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All aboard Yarmouth’s bright and bold Flying Banana buses

PUBLISHED: 08:44 07 October 2018 | UPDATED: 09:09 08 October 2018

Celebratory return: passing Gorleston Parish Church is a single-decker bus in Flying Banana colours marking the 20 years since First Bus acquired their original operator. Picture: MARK DOGGETT

Celebratory return: passing Gorleston Parish Church is a single-decker bus in Flying Banana colours marking the 20 years since First Bus acquired their original operator. Picture: MARK DOGGETT

MARK DOGGETT

Three and eight – 38. One and five – 15. Key of the door – 21. Sorry, can’t finish – I get off at the next stop.

Three of a kind: the minibuses which launched the Flying Banana services in the borough in 1989. Picture: EASTNORFOLKBUSThree of a kind: the minibuses which launched the Flying Banana services in the borough in 1989. Picture: EASTNORFOLKBUS

No, it’s not a session at a bingo hall but reportedly happened on some buses here nearly 30 years ago although I never experienced the friendly innovation when the Flying Bananas arrived in 1989.

How bingo worked without distracting the driver, I have no idea.

The yellow and green Flying Banana minibuses provided an informal and friendly service which swiftly won admirers, so it was a nostalgic surprise recently when I spotted a Flying Banana on our streets – not a minibus as of old but a conventional single-decker, chic in that distinctive livery resembling a mobile advertisement for Norwich City Football Club.

Nonetheless, nostalgia rules OK!

A conventional Great Yarmouth Corporation bus 66 on Gorleston Cliffs. This new acquisition began work in January 1950 and was sold to Mulley's Motorways in Suffolk in 1966. Picture: EAST ANGLIAN TRANSPORT MUSEUM, CARLTON COLVILLEA conventional Great Yarmouth Corporation bus 66 on Gorleston Cliffs. This new acquisition began work in January 1950 and was sold to Mulley's Motorways in Suffolk in 1966. Picture: EAST ANGLIAN TRANSPORT MUSEUM, CARLTON COLVILLE

The East Norfolk Bus Blog’s Roy Northcott explains: “Flying Banana was the trading name for Halesworth Transit which began running bus services in the Great Yarmouth area during October 1989. Its first route was between Gorleston’s Shrublands Estate and Yarmouth Market Gates, exploiting the gap in services existing at the time.

“I seem to remember that its first day of service was a Saturday when the company supplied a free banana to its customers!”

Two 16-seaters pioneered the service, augmented by a third arriving from Scotland so the route could run a 20-minute frequency. Later the service was extended to the Barrack Estate and James Paget Hospital.

Subsequently the company expanded here and operated in Lowestoft before its acquisition by the dominant First Bus group during 1998. “That’s the reason for the so-called Heritage livery – to celebrate the 20 years since the company acquisition,” says Roy.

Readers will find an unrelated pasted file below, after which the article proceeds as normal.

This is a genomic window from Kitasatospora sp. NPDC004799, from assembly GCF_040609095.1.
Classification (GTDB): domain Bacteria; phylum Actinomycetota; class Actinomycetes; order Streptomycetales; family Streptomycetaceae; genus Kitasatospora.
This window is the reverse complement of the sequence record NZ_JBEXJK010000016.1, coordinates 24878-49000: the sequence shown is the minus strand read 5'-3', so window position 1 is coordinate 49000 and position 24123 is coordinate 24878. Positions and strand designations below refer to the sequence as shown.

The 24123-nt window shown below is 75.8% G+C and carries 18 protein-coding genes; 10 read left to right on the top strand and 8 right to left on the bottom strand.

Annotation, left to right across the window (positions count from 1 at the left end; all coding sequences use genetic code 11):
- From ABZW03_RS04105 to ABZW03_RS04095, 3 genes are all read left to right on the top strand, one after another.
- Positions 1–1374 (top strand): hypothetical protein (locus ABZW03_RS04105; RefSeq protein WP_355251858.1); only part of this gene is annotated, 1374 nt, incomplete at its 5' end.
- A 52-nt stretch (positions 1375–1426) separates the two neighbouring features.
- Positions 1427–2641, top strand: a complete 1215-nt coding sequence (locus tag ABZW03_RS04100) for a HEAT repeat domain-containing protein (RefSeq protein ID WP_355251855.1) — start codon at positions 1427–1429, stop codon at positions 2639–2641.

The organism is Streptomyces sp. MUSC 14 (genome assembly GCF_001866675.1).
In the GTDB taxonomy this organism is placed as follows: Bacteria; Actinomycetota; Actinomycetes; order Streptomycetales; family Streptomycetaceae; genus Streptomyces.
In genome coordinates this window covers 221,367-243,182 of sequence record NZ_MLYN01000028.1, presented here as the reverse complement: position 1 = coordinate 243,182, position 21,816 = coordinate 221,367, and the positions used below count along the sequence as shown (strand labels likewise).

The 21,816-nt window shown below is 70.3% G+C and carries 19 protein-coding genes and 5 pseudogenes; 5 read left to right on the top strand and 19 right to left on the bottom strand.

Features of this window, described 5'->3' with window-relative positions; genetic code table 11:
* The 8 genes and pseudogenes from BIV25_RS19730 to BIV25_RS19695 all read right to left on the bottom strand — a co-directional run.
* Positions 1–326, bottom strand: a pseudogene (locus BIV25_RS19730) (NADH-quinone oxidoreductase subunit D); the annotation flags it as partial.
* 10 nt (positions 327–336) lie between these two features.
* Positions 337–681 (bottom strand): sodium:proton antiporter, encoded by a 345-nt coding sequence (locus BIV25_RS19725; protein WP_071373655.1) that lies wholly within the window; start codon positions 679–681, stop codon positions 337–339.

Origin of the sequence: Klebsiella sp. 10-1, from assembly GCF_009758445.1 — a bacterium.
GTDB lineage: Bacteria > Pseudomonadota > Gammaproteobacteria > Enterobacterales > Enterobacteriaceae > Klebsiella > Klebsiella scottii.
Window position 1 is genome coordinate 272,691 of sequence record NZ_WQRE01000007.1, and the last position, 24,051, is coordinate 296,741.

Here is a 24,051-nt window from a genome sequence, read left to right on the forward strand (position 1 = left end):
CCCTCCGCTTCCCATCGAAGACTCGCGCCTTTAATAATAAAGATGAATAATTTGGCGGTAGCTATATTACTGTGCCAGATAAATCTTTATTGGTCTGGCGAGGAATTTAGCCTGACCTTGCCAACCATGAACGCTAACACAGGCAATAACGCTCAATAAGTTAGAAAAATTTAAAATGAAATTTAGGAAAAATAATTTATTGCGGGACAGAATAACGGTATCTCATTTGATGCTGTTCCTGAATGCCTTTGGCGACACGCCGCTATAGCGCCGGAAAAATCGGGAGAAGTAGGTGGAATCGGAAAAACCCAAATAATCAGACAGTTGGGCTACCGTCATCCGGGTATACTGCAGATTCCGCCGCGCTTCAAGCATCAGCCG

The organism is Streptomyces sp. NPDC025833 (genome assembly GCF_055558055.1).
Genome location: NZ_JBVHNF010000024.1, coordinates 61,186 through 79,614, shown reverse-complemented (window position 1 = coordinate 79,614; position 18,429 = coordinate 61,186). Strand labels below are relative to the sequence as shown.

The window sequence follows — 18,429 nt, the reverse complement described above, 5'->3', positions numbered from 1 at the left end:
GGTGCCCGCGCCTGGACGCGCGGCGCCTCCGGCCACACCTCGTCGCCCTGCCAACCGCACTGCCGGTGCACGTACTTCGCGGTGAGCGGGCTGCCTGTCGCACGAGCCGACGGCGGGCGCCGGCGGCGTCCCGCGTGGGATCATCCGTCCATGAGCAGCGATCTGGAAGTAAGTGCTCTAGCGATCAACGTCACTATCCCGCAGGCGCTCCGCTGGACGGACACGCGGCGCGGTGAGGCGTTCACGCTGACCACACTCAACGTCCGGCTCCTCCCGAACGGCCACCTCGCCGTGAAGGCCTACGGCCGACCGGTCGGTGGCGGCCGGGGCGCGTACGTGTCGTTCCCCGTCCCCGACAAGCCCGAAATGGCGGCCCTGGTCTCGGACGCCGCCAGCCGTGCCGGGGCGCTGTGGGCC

The First group, our main operator, acknowledges its Yarmouth Corporation Transport predecessor by including as routine a double-decker bus still in the blue-and-cream livery once so familiar to older residents, a much-appreciated gesture. Mrs Peggotty and I spotted it recently - and within the hour saw two other old-timers turning back the clock by decades.

In Gorleston’s Church Lane, we waited outside the East Norfolk Sixth Form College behind a bus collecting students. It was a former Lowestoft Corporation double-decker still in its traditional chocolate-brown - and moments later, in the distance, a beribboned red double-decker drove past.

I doubt that it was a former Eastern Counties vehicle, similar to those so familiar hereabouts when the operator had a garage on Wellington Road in Yarmouth, but probably was a pensioned-off London Transport old-timer I think sometimes brings a novel factor to wedding parties - du-different, in Norfolk parlance.

Since the car became the dominant travel mode for many folk, hopping on a bus - once the norm - is something fewer folk do nowadays. Only those of us journeying free with our pensioner bus passes have experienced travel on yesteryear’s door-less open-platform vehicles with no interior heating.

It was the norm, accepted without a moan but necessitating the conductor often needing to don his greatcoat. When not walking along the aisles upstairs and down collecting fares, he stood on that open rear platform at the foot of the stairs, pulling the knotted cord bell when necessary and calling out the stops.

No longer do we hear the exhortation to “pass farther down the bus” so more passengers could board. Today there is a closing door, interior heating, and no conductor - as you board, you pay the driver-conductor; for the system has long been OMO (one-man-operation).

In my era, when cars were the exception rather than the rule, bus travel was a familiar routine to most of us. The corporation bus crews, who became familiar faces, never ventured beyond the Yarmouth and Gorleston borough boundary, except to Caister to where there had been a tram service since 1907.

Privatisation in 1987 resulted in a changed livery and, I believe, was when the borough coat-of-arms was abandoned. Nine years later the fleet was sold to FirstBus.

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